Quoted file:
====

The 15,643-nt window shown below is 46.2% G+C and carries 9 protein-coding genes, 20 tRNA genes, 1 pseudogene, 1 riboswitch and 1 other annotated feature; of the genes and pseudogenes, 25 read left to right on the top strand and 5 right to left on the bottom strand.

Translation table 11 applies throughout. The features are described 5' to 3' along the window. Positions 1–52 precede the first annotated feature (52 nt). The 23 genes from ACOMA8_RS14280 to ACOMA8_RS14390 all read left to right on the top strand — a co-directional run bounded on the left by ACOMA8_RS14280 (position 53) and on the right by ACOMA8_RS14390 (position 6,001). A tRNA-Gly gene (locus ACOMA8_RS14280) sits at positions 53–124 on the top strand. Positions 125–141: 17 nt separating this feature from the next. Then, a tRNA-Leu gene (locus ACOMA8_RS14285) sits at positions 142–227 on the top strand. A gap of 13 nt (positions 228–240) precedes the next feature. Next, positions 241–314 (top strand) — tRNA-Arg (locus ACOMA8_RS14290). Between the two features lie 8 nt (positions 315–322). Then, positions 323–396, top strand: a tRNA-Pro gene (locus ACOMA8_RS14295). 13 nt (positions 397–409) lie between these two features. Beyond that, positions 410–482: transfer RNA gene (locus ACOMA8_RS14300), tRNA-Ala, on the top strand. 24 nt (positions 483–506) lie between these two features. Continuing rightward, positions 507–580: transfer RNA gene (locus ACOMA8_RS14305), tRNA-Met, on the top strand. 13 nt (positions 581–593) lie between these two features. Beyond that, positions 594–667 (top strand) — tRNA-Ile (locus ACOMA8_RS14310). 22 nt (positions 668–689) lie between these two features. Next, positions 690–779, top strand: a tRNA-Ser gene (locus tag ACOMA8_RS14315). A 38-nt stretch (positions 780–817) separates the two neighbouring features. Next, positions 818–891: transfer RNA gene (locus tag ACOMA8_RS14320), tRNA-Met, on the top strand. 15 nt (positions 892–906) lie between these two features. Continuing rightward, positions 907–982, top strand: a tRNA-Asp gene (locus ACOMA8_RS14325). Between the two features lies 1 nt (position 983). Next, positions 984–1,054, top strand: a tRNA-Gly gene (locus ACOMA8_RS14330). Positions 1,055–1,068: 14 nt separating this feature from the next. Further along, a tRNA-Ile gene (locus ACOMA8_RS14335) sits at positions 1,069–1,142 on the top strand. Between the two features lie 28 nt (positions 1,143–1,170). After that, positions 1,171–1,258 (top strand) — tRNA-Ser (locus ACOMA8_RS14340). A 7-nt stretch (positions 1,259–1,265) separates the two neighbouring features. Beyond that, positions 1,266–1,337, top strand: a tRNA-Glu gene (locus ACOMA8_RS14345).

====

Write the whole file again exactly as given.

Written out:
The 15,643-nt window shown below is 46.2% G+C and carries 9 protein-coding genes, 20 tRNA genes, 1 pseudogene, 1 riboswitch and 1 other annotated feature; of the genes and pseudogenes, 25 read left to right on the top strand and 5 right to left on the bottom strand.

Translation table 11 applies throughout. The features are described 5' to 3' along the window. Positions 1–52 precede the first annotated feature (52 nt). The 23 genes from ACOMA8_RS14280 to ACOMA8_RS14390 all read left to right on the top strand — a co-directional run bounded on the left by ACOMA8_RS14280 (position 53) and on the right by ACOMA8_RS14390 (position 6,001). A tRNA-Gly gene (locus ACOMA8_RS14280) sits at positions 53–124 on the top strand. Positions 125–141: 17 nt separating this feature from the next. Then, a tRNA-Leu gene (locus ACOMA8_RS14285) sits at positions 142–227 on the top strand. A gap of 13 nt (positions 228–240) precedes the next feature. Next, positions 241–314 (top strand) — tRNA-Arg (locus ACOMA8_RS14290). Between the two features lie 8 nt (positions 315–322). Then, positions 323–396, top strand: a tRNA-Pro gene (locus ACOMA8_RS14295). 13 nt (positions 397–409) lie between these two features. Beyond that, positions 410–482: transfer RNA gene (locus ACOMA8_RS14300), tRNA-Ala, on the top strand. 24 nt (positions 483–506) lie between these two features. Continuing rightward, positions 507–580: transfer RNA gene (locus ACOMA8_RS14305), tRNA-Met, on the top strand. 13 nt (positions 581–593) lie between these two features. Beyond that, positions 594–667 (top strand) — tRNA-Ile (locus ACOMA8_RS14310). 22 nt (positions 668–689) lie between these two features. Next, positions 690–779, top strand: a tRNA-Ser gene (locus tag ACOMA8_RS14315). A 38-nt stretch (positions 780–817) separates the two neighbouring features. Next, positions 818–891: transfer RNA gene (locus tag ACOMA8_RS14320), tRNA-Met, on the top strand. 15 nt (positions 892–906) lie between these two features. Continuing rightward, positions 907–982, top strand: a tRNA-Asp gene (locus ACOMA8_RS14325). Between the two features lies 1 nt (position 983). Next, positions 984–1,054, top strand: a tRNA-Gly gene (locus ACOMA8_RS14330). Positions 1,055–1,068: 14 nt separating this feature from the next. Further along, a tRNA-Ile gene (locus ACOMA8_RS14335) sits at positions 1,069–1,142 on the top strand. Between the two features lie 28 nt (positions 1,143–1,170). After that, positions 1,171–1,258 (top strand) — tRNA-Ser (locus ACOMA8_RS14340). A 7-nt stretch (positions 1,259–1,265) separates the two neighbouring features. Beyond that, positions 1,266–1,337, top strand: a tRNA-Glu gene (locus ACOMA8_RS14345).